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Archive for September, 2011

Of God’s Eternal Decree

In the Exodus account, a book brimming with God’s sovereignty- not least of which includes Paul’s citation of 9:16 in the ninth chapter of Romans- one is nevertheless confronted with a startlingly powerful affirmation of the viability of human volition.  The curious passage reads thus:

When Pharaoh let the people go, God did not lead them by way of the land of the Philistines, although that was near. For God said, “Lest the people change their minds when they see war and return to Egypt.” But God led the people around by the way of the wilderness toward the Red Sea.  And the people of Israel went up out of the land of Egypt equipped for battle” (Exodus 13:17-18).

Here we’re confronted authentic human choice; the kind of choice that genuinely affects the outcome of history.  Had the Israelites passed through the land of the Philistines, they would have changed their minds and returned to Egypt, something the Lord didn’t want to happen.  So in light of this volitional reality, God circumvented the problem by steering them in another direction.

Reading this reminds me of the brilliance of the Westminster Confession of Faith, particularly the first point on God’s eternal decree.  With near poetic flare, the Westminster divines carefully, even masterfully, capture the balance between God’s sovereignty and human freedom.  Allow me to quote it:

God from all eternity, did, by the most wise and holy counsel of His own will, freely, and unchangeably ordain whatsoever comes to pass; yet so, as thereby neither is God the author of sin, nor is violence offered to the will of the creatures; nor is the liberty or contingency of second causes taken away, but rather established.

Here the sovereignty of God is unabashedly extolled.  God has ordained “whatsoever” comes to pass.  That’s everything.  But note the qualification “yet so.”  Here the Confession goes on to explain how this foreordination works, especially with regard to humans.  Two things are especially highlighted.  They want us to know that (1) human freedom isn’t trampled, and (2) the liberty (freedom) or contingency (what if-ness) of means isn’t ignored or repudiated, but rather established.  Simply put, God sovereignly works through means.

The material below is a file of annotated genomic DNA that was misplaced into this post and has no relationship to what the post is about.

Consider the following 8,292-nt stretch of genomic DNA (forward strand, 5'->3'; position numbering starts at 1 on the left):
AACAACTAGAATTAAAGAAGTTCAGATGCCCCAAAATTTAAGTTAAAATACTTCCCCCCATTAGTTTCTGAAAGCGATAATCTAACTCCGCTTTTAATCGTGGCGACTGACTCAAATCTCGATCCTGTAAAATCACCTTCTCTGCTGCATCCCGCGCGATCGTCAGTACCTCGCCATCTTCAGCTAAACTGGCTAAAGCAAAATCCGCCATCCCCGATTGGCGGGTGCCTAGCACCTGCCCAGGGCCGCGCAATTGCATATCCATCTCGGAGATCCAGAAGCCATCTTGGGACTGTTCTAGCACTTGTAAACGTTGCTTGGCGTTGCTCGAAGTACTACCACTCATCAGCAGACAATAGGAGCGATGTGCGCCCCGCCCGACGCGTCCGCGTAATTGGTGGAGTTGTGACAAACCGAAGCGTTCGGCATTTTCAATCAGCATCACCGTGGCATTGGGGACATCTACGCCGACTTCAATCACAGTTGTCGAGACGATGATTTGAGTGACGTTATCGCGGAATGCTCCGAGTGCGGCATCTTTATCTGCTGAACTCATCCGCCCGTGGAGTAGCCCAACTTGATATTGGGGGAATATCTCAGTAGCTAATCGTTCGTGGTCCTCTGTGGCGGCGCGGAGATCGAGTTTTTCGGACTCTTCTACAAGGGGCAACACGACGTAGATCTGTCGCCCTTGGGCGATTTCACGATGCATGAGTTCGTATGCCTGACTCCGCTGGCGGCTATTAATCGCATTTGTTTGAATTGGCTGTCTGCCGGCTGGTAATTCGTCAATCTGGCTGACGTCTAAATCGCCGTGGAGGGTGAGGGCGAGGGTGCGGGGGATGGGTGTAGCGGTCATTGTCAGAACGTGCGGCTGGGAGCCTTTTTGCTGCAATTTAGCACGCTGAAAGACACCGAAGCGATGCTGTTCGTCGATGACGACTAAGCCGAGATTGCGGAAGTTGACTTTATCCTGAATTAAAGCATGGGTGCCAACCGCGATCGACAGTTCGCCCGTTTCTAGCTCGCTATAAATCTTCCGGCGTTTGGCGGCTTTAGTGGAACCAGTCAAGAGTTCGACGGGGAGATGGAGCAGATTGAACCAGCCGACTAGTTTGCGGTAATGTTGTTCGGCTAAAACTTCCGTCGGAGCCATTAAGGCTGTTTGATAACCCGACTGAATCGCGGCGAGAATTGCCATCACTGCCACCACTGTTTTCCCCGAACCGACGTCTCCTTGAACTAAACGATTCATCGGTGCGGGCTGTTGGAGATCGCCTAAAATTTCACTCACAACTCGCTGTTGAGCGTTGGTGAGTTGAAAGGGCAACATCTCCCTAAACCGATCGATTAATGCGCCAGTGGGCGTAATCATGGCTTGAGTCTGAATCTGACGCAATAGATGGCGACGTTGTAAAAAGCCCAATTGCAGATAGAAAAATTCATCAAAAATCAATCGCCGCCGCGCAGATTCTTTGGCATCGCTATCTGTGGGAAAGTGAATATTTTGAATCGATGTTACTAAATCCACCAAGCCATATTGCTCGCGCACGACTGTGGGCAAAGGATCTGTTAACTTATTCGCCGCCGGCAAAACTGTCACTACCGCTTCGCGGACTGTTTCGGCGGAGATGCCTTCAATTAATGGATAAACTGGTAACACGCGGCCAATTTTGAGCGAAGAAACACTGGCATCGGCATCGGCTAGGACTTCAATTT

So let us be clear here.  Calvinism upholds both God’s sovereignty and human freedom.  Both are true.  Now how they exactly go together, well, that’s ultimately mysterious.  I like to think of it in terms of a young child trying to understand an algebra problem.  The youngster, having just learned his ABCs and 123s, happily affirms both letters and numbers.  But when presented with the following problem: X+4=7, he cannot imagine how in the world a letter could be a number.  His mind simply cannot wrap itself around the issue.  So it is with God’s sovereignty and human responsibility.  The answer to the problem is like the letter X.  The solution is certainly intelligible, but it isn’t intelligible to the child.

If you’re curious what the confession goes on to say, check it out here: Link. (See Chapter III).

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I’ve been working on a book for about a year and a half now.  It’s a biblical theology on the fall of Satan.  I reflect on his awful idea and its implications on the unfolding human drama.  Naturally, I’ve been scouring the internet for audio lectures covering the subject.  To my surprise, little attention has been given to the issue, so far as serious treatments are concerned.  Basically, if someone wants to dig deeper, they’re going to have to look to older, printed works.  And even these are sparse.

Having said that, I recently stumbled upon a lecture by Sinclair Ferguson entitled Christus Victor.  It is a gem of a lecture.  I know of no better treatment of the subject, so far as audio is concerned.  He jams an incredible amount of careful reflection into the space of one hour’s time.

The only place where I might disagree is his understanding of Matthew 16:23.  I am not convinced that Satan was trying to deter Jesus from the cross, knowing that it would crush him.  My reasons are various and nuanced, so this isn’t the place to engage the problem.  But never mind the quibbling.  This is a wonderful lecture, and I heartily recommend it to you.

Difficulty: Moderate to Advanced

Must Listen Factor: For students, pastors, and teachers, I would say that it has a high must listen factor.

Length: One hour and some change.

To Download: Click picture.  This takes you to Westminster Theological Seminary.  You will need to login.  Once logged in, simply search for the title and download accordingly.

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P.S. I’ve received news that the people over at Reformed Audio are looking to make Jonathan Edward’s work A History of the Work of Redemption available for free on audio.  They are currently looking to raise support for the project.  If you’re interested in helping them out, learn more here: Link

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